Three Cayman charities focussed on social needs within the community were announced Thursday as the beneficiaries of this year’s Deputy Governor’s 5K Challenge.

Deputy Governor Franz Manderson said he decided this year to focus on charities that helped Cayman’s children, and chose the Special Needs Foundation Cayman, the Alex Panton Foundation and the Cayman Islands Crisis Centre.

“I thought it would be a great thing to bring these charities together,” Manderson said, following the announcement, where he spotlighted the work each organisation does.

The annual fundraising walk/run is typically held early in the year – last year’s events were in April – but is being moved to September this year.

“A lot of people have asked why we have changed the date,” Manderson said. “It was not because I had my appendix out,” he added with a laugh.

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Instead, he said, some of the people who help mount the event were also involved in the CARIFTA Games, which Cayman hosted in May, and he thought it would have been too burdensome to ask them to do both events back-to-back.

The 5K challenge will be held in the Brac on 15 Sept. and on Grand Cayman on 29 Sept. There will be no Little Cayman edition of the event this year, Manderson said, as it is the low point of the off-season when hotels are often closed.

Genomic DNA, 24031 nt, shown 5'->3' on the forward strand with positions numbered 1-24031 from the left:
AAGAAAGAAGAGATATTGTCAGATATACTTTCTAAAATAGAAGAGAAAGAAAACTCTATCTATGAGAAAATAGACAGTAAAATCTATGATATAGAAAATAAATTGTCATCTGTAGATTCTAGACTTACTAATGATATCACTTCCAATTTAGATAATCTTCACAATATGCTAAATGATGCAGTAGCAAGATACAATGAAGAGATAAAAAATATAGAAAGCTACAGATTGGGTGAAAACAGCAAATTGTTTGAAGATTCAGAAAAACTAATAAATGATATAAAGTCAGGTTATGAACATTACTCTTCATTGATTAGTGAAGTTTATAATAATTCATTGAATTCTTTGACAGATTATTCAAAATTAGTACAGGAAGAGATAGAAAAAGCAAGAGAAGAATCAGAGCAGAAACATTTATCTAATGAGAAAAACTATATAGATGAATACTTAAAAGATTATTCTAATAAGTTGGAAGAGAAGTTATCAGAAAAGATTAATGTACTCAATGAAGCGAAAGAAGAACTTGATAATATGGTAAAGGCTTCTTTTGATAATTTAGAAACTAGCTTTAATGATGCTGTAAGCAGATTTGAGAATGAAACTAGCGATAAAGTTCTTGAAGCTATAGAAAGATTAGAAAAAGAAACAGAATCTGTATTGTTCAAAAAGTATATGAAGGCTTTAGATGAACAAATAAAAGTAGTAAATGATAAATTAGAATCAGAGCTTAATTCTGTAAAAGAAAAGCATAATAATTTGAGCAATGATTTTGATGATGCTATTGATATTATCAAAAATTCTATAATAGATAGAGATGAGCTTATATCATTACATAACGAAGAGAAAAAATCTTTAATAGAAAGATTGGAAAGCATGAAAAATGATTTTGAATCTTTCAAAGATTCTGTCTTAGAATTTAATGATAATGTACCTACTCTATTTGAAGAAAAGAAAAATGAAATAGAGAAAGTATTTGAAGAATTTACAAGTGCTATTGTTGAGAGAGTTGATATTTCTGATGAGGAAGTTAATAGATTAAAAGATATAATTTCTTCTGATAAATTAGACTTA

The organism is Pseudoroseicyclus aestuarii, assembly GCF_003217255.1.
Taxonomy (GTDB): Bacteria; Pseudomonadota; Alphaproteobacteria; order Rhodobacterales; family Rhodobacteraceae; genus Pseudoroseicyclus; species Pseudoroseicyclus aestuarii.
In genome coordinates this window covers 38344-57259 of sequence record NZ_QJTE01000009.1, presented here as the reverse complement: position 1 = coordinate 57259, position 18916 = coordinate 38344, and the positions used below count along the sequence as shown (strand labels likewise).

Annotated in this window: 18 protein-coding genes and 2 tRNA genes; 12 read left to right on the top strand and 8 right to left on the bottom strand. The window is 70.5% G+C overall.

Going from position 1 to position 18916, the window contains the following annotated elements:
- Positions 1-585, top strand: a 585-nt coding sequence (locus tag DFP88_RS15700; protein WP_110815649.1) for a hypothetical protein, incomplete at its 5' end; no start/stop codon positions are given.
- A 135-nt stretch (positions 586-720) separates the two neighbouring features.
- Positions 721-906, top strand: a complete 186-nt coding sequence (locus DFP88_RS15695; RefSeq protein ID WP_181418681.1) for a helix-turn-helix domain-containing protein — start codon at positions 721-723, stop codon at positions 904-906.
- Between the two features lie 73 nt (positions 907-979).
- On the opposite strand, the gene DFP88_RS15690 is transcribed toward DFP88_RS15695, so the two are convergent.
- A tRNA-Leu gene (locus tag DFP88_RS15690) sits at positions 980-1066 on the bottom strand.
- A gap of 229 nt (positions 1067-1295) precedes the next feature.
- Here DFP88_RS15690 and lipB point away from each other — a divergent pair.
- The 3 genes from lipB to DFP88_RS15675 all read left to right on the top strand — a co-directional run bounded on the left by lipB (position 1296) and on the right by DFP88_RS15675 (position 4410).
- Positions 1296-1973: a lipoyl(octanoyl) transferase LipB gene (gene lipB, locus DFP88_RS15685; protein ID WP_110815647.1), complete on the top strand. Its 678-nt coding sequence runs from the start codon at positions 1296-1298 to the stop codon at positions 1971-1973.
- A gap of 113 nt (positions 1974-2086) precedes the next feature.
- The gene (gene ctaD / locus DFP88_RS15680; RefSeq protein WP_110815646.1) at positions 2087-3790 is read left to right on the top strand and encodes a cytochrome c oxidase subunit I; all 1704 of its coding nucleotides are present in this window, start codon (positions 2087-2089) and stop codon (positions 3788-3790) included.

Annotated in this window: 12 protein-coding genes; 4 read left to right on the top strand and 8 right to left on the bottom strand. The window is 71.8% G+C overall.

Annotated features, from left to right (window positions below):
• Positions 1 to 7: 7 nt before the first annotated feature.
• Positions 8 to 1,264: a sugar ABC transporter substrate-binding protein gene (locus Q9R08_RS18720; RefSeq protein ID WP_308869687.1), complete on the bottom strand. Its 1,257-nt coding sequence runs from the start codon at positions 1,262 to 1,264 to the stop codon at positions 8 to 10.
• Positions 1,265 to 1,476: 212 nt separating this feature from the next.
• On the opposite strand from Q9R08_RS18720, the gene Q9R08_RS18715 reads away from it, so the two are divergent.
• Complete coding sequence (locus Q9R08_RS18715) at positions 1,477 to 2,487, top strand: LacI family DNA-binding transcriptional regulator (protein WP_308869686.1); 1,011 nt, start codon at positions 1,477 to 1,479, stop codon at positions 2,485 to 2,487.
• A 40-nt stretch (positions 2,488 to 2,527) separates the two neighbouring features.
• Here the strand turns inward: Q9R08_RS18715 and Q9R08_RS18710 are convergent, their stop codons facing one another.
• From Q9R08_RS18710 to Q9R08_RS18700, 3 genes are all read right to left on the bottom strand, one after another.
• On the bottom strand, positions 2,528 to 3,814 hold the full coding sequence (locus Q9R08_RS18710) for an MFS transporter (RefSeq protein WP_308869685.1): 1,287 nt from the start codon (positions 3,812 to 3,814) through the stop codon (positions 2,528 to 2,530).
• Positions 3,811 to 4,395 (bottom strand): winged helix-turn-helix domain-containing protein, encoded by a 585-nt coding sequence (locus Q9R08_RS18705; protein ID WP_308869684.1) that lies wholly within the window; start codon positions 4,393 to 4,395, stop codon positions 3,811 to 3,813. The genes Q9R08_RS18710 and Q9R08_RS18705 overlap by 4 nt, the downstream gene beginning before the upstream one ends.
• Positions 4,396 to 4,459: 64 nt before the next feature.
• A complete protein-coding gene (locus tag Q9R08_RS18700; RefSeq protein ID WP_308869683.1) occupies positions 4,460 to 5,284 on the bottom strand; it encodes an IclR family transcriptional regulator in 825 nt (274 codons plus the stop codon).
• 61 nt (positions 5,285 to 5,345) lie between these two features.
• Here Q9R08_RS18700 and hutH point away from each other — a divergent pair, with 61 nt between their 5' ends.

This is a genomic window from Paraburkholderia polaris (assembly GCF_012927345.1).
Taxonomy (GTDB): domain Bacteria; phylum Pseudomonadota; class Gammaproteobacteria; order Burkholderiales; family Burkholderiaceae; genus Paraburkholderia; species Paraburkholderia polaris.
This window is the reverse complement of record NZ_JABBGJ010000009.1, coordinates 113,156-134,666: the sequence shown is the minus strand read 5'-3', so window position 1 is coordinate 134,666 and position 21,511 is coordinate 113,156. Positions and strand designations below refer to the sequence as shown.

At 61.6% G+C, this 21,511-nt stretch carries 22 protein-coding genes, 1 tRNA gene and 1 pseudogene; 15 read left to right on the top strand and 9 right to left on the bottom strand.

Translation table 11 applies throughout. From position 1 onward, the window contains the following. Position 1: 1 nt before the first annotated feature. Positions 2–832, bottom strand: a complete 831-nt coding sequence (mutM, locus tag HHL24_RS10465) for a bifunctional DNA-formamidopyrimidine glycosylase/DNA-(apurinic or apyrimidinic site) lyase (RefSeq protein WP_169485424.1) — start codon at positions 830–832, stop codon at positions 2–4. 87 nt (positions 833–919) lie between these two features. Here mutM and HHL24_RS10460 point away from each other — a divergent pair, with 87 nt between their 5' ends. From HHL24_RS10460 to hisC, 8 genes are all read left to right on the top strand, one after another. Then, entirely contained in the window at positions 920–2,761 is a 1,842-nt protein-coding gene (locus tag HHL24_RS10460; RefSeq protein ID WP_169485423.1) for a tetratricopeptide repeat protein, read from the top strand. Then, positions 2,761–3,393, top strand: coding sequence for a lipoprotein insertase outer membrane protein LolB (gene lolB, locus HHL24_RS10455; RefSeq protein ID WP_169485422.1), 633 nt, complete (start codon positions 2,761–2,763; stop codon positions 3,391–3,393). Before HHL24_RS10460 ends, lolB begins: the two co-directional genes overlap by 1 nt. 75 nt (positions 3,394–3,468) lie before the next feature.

Last year’s event raised $89,000, which was distributed evenly among five charities.

Susie Bodden, executive leader of the Special Needs Foundation, said the money the foundation receives will likely be used to support a newly implemented inclusion programme, which supports special needs students in mainstream classrooms.

“We provide professional development and in-class coaching,” she said, giving teachers and aides the tools they need to integrate and meet the needs of students with learning disabilities.

Studies have shown, Bodden added, that such integration benefits not only the special needs students but the classroom as a whole.

Another school programme, this one aimed at teaching children how to communicate their feelings, will also be helped by the fundraising event. Shane Purcell of the Alex Panton Foundation said some of the money will be used to support the organisation’s emotional literacy programme, which was launched earlier this school year.

“We’re going to educate the teachers, so they can start educating the kids on a daily basis,” Purcell said.

The Cayman Islands Crisis Centre’s outreach coordinator Mehr Lamba said funds from the 5K challenge will likely be used for a new shelter for victims of domestic abuse.

Lamba said. “We’re anticipating probably over $20,000 from this event, which will be great for our shelter.”

She also expects the event to help raise more awareness about domestic abuse and the services available to address it.

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